The honeymoon between Ankara and Tehran did not last long. Two years ago, Erdogan - along with Brazil - went against the Western wish and tried in vain to keep the chalice of the sanctions away from Iran. But a few days ago, Tehran opposed Istanbul’s hosting of the last talks with the P5+1 states, and was able to move the second meeting to Baghdad. Moreover, the resistance front that was announced by Ahmadinejad during his visit to Lebanon two years ago and in the context of which he placed Turkey, alongside Lebanon, Syria and Iraq, never saw the light. But despite that, there is still a thin line linking the two countries, considering that they both need each other. Indeed, commercial exchange between them amounted to around $ 16 billion last year, while Iran needs Turkey in light of the blockade and the sanctions. As to the latter, it does not wish to cut the last ties since it imports its oil and gas needs from the Islamic Republic (via gas pipelines from Tabriz to Ankara), as well as from Russia. Moreover, there is the issue of the Kurds in Iraq which imposes coordination between the two countries to confront any Kurdish aspiration to establish an independent state.
The mounting alignment in the Middle East and the international divide over the developments witnessed in it, will force Turkey to reconsider its policy and diplomacy. The more the Syrian crisis is prolonged, the more complicated the situation in Iraq becomes and the more relations between Iran, Russia and Asian powers such as China among others are enhanced, while Turkey will find itself obligated to drastically change its policy, and maybe even its direction. So will it turn toward Europe and NATO once again, or will it deepen its growing relations with the Arab states that perceive it as being a force that could tilt the flawed balance of powers in favor of the Islamic Republic of Iran the other way?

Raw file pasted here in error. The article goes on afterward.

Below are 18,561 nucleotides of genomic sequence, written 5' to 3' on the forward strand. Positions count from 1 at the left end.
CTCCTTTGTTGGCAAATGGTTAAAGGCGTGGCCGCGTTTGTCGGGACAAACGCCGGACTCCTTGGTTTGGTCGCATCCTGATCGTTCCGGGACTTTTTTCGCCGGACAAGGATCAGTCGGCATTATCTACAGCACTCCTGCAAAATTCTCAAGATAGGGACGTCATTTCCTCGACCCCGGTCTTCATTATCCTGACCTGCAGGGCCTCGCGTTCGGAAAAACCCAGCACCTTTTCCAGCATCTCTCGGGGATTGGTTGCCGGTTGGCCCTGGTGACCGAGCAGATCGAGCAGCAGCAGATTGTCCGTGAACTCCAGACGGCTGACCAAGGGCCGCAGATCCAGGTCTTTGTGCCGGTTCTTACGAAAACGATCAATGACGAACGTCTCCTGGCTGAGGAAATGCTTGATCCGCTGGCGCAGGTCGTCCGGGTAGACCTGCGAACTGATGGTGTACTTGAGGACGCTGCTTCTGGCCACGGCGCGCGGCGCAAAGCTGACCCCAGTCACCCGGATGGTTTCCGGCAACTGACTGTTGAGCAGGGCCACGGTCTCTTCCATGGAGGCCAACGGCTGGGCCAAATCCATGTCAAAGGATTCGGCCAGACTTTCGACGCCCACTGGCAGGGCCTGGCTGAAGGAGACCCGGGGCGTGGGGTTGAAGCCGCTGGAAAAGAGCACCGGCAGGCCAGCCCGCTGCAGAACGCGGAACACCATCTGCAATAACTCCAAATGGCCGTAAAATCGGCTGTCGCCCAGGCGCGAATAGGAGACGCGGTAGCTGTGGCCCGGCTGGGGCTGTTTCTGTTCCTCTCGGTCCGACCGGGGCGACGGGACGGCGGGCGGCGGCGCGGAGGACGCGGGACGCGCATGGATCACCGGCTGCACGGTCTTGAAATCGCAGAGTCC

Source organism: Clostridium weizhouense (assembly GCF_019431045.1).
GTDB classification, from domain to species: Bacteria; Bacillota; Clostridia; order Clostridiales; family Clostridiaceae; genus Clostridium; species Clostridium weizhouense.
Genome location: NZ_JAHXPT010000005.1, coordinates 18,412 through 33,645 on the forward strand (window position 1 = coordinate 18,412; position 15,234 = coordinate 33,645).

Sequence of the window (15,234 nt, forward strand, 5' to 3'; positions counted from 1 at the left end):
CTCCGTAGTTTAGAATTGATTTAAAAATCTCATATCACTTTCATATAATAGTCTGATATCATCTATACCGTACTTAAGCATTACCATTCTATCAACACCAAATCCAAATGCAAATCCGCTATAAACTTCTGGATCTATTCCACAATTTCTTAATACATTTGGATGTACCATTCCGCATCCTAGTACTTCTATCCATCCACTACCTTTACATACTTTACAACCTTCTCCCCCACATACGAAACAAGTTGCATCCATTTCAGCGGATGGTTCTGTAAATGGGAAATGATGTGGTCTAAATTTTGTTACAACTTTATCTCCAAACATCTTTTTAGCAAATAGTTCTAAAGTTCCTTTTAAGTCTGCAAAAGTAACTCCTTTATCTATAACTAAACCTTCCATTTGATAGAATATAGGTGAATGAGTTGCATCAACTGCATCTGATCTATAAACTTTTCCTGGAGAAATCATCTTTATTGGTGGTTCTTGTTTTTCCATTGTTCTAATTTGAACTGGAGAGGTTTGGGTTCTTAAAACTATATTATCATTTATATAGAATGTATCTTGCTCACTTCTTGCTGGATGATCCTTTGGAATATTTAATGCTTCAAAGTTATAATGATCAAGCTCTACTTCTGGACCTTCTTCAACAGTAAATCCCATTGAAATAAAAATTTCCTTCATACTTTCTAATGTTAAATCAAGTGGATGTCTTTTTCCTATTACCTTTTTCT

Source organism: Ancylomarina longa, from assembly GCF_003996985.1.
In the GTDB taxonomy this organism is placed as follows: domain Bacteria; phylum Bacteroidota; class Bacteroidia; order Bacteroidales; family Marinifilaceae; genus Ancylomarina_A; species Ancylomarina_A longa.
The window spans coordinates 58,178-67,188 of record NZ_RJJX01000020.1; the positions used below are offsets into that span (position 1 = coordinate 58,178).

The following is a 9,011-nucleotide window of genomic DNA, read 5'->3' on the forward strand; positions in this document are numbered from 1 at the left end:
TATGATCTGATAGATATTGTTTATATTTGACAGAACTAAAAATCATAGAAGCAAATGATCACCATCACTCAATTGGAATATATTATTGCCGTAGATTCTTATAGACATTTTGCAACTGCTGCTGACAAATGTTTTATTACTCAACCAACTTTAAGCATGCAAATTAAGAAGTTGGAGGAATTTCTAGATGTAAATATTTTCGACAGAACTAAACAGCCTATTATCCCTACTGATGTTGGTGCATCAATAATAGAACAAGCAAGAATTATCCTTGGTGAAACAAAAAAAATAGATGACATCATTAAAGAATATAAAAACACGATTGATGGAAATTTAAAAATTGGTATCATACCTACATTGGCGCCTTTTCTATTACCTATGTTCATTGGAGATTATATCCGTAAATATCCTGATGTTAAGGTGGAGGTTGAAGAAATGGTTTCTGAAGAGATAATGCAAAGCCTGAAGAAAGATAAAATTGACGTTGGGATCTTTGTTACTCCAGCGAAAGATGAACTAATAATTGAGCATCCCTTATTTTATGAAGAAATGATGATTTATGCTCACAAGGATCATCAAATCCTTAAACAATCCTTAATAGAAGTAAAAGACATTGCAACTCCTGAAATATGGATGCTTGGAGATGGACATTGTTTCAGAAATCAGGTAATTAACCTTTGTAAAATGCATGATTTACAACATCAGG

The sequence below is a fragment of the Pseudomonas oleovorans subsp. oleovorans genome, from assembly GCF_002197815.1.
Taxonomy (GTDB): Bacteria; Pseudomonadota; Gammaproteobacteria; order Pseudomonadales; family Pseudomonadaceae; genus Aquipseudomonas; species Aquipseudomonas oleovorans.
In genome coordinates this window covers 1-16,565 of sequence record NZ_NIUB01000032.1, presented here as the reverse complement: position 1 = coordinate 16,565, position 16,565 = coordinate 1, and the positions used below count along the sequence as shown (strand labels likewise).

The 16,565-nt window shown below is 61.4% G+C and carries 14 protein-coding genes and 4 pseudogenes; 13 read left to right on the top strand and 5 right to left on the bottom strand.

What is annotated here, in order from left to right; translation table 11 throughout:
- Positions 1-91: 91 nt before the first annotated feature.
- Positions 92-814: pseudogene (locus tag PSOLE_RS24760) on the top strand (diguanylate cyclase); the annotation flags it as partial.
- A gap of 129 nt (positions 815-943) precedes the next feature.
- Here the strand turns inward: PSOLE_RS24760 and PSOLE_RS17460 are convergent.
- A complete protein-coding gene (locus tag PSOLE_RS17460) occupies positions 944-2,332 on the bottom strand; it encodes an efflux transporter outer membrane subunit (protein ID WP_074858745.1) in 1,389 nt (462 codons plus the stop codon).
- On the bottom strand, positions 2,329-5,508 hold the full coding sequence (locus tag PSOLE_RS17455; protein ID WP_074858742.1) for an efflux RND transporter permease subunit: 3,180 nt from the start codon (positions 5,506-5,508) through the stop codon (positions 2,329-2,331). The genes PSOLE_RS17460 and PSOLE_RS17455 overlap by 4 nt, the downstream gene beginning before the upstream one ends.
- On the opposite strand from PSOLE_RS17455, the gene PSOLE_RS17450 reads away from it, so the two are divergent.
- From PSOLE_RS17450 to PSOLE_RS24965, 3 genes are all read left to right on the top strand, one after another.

The policy of intimidation, warnings and threats to intervene launched by Erdogan during his campaign against Al-Maliki’s government will not change anything on the ground. It rather reveals Turkey’s weakness and confusion in light of the failures which affected its foreign policy following the accomplishments it had secured throughout the years which preceded this drastic change at the level of the regional map. There is no need to recall the outcome of Ankara’s positions toward Israel and the threats it issued to lift the blockade which has been imposed on Gaza since the Israeli war on the Strip at the end of 2008 and the beginning of 2009, and after the Marmara Ship massacre. There is no need to recall the threats issued by the Turkish officials on the eve of the eruption of the uprising in Syria, to the point where some thought that Turkey was going to imminently mobilize its troops in order to protect the demonstrators, if not to try and topple the regime in Damascus.